Dr. Severino informed Michael that his symptoms were the result of a large mass encroaching into his heart. He instructed Michael to go to the emergency department quickly for more testing.

“I’ve been in practice almost 30 years,” says Dr. Severino, “and I’ve never seen this type of tumor in this location.”

Collaboration for a Complex Case

Treatment would require surgery to not only remove the mass, but to also repair the damage to his heart. Michael consulted with surgeons at multiple hospitals, but none were willing to do the surgery because of its complexity and risk. Eventually, Michael met with Samuel S. Kim, MD, a thoracic surgeon at Northwestern Medicine Canning Thoracic Institute. After their appointment, Dr. Kim presented Michael’s medical information to the hospital’s tumor board, a multidisciplinary team of experts who meet to discuss complex patient conditions. The board discussed Michael’s case and worked together to determine the best treatment plan.

“The patient was running on borrowed time, and surgery was his only option for survival,” explains Dr. Kim. “Our surgeons are known for taking on the most difficult cases, and we knew we had the right team in place to help Michael.”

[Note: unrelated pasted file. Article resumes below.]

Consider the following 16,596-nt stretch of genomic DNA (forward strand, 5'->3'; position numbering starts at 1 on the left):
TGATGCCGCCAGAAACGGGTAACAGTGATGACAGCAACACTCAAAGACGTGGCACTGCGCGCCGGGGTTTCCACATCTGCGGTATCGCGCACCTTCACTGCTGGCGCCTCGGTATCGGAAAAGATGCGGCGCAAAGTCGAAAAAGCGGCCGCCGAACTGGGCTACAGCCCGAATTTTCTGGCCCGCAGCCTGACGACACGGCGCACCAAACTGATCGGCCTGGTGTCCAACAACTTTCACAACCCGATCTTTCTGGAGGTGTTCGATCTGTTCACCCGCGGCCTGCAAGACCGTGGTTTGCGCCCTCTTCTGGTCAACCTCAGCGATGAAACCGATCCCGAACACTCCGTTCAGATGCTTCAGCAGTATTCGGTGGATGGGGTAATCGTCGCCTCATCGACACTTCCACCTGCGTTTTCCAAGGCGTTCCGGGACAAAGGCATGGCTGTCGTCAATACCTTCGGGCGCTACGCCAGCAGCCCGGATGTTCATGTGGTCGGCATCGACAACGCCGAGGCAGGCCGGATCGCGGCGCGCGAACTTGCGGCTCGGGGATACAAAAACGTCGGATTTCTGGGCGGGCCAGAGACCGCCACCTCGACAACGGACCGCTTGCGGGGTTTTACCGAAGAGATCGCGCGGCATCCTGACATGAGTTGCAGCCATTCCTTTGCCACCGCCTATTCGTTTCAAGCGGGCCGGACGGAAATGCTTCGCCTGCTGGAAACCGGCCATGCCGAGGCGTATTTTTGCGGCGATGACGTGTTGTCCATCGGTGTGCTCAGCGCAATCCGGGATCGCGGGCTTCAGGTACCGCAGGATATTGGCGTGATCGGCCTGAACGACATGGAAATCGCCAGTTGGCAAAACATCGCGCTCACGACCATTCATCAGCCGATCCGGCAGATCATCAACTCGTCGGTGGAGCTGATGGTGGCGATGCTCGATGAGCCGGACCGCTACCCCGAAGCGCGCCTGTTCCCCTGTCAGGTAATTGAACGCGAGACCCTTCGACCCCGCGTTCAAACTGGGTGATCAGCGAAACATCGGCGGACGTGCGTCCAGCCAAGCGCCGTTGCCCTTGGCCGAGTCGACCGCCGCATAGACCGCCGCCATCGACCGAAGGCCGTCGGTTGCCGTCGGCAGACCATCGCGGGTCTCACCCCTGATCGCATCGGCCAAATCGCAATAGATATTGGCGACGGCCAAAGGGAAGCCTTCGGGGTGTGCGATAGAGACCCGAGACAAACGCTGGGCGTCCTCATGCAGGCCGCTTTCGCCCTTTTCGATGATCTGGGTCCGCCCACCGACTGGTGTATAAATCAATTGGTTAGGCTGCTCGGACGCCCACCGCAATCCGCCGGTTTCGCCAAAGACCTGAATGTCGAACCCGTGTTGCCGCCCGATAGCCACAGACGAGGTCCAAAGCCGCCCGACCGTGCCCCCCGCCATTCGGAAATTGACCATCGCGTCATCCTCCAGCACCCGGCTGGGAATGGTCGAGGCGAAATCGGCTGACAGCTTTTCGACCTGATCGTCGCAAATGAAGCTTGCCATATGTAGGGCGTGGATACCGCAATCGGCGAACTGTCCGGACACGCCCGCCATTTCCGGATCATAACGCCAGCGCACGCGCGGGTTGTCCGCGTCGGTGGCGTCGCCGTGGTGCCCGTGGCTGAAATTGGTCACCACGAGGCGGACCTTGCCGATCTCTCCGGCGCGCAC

After discussing Michael’s tumor, the tumor board agreed it would require the expertise of a cardiac surgeon given the damage to the heart, so they consulted Dr. Mehta.

“I’ve seen a handful of these tumors, and this was by far the most aggressive-appearing cancer, especially from what we could tell from the imaging and the echocardiogram,” says Dr. Mehta. “The sheer size of the tumor, which was the size of a football, was causing it to invade the structures of the heart, which made it particularly challenging.”

Despite the tumor’s size and complexity of the surgery it would require, Dr. Mehta agreed to operate, but warned Michael and his family that it would not come without risk.